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Penelope takes Odysseus's bow down from its place of honor on the wall. She remembers how he obtained it as the payment for a debt from Iphitos from Lakedaimon.
Don't worry—Homer tells you the story: Odysseus met Iphitos in Messene, where he (Odysseus) had come claiming the natives owed Ithaka for having stolen some sheep way back when. Iphitos was also there on the account of livestock; he was tracking some stray mares that apparently wandered to Messene themselves.
But these mares ended up being the death of Iphitos, since he later wandered to the house of Herakles (Hercules), who promptly killed him so he could have the mares.
The point is, Odysseus became friends with Iphitos; he gave him a sword and spear, and Iphitos in return gave him the bow that Penelope is now taking off the wall.
Back to the Queen. She approaches the suitors and announces the contest and all its details, which we've already heard.
Eumaios and Philoitios present the weapons and both break down in tears, since they know Penelope has given up hope that her husband will ever return.
Antinoös mocks them for their sniveling, of course.
Telemachos is the first to try stringing the bow, not because he wants to marry his mother (he'll leave that to this ancient Greek hero), but because he wants to prove his strength, manliness, and virility.
After four tries, it looks like Telemachos is finally about to succeed—when beggar Odysseus signals for him not to do it. Convenient.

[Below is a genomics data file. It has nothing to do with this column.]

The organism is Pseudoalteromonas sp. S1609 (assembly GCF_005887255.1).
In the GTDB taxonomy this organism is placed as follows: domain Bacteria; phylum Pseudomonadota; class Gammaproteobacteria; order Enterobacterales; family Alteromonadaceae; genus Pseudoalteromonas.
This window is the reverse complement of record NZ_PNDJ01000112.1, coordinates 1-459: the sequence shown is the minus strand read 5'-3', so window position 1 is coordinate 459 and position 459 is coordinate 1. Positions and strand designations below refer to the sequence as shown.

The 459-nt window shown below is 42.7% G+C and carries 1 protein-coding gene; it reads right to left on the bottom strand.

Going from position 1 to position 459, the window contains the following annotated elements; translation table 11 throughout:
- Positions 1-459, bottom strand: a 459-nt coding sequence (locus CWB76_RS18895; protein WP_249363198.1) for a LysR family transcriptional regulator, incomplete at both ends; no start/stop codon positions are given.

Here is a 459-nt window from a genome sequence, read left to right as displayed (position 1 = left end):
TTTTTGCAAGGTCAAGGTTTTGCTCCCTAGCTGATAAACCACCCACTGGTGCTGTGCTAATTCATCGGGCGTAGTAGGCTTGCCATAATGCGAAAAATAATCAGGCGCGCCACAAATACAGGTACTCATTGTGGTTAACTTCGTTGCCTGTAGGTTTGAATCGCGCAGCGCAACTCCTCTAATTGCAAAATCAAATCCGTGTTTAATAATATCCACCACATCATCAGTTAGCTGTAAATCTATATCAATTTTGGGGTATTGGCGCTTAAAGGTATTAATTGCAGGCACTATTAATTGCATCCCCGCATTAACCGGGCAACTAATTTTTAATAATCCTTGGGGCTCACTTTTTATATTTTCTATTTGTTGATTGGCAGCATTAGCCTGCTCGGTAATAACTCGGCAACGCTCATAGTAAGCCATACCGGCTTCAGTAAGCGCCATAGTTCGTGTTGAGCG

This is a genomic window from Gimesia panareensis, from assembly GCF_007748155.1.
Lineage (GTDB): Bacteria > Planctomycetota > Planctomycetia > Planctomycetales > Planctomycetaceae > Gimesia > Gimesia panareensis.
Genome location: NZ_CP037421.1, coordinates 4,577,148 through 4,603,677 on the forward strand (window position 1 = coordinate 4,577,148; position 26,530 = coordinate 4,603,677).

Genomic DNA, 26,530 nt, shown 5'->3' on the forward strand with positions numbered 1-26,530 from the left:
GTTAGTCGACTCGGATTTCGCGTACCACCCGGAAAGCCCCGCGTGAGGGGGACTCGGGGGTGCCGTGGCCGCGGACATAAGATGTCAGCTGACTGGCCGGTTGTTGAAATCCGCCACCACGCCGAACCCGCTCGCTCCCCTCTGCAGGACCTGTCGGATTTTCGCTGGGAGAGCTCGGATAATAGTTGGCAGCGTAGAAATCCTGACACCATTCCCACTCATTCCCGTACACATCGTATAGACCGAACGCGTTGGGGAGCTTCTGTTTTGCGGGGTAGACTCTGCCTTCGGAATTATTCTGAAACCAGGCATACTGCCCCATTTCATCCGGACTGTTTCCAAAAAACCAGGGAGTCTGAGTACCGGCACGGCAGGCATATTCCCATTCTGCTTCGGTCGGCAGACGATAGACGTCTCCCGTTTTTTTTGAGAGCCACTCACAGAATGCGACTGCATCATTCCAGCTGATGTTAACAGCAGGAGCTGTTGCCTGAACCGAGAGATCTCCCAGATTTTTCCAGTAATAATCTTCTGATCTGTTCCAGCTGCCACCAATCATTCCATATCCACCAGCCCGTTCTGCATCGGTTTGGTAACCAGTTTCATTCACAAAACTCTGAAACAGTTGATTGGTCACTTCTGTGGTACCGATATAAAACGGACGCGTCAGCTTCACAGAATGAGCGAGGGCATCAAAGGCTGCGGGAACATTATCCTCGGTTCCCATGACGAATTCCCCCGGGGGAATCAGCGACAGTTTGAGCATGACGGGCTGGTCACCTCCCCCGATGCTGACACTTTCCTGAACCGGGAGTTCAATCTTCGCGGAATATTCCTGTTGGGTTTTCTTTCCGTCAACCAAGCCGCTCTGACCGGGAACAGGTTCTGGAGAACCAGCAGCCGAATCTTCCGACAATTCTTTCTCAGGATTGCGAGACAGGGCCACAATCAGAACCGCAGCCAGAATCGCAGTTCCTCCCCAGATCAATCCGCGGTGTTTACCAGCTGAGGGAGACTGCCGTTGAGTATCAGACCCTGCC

Telemachos obeys and hands the bow over to the first suitor, who fails miserably.
Antinoös orders Melanthios to build a fire and bring a cake of lard so that they can limber up the bow in the hopes of stringing it. (Cheating!)
As he does, beggar Odysseus notices Eumaios and Philoitios leaving the hall. He rushes after them and reveals himself as Odysseus. As proof, he shows them his scar. Woohoo!
In the meantime, Eurymachos has been shamed by the bow; he can't string it, either.
To delay his own attempt, Antinoös distracts everyone's attention with the feast and says he'll try the bow tomorrow after they have eaten.
Beggar Odysseus speaks up; he wants a chance at stringing the bow.
The suitors, especially Antinoös, emphatically say no. They're afraid he can actually do it, since they saw his absolutely awesome body a few days before.
Penelope scolds Antinoös and Eurymachos for treating the beggar so badly and invites him to give it a shot.
Telemachos uncharacteristically steps forward and tells his mother that this is a man's affair and she ought to go upstairs and be a woman. Alone. In the bedroom.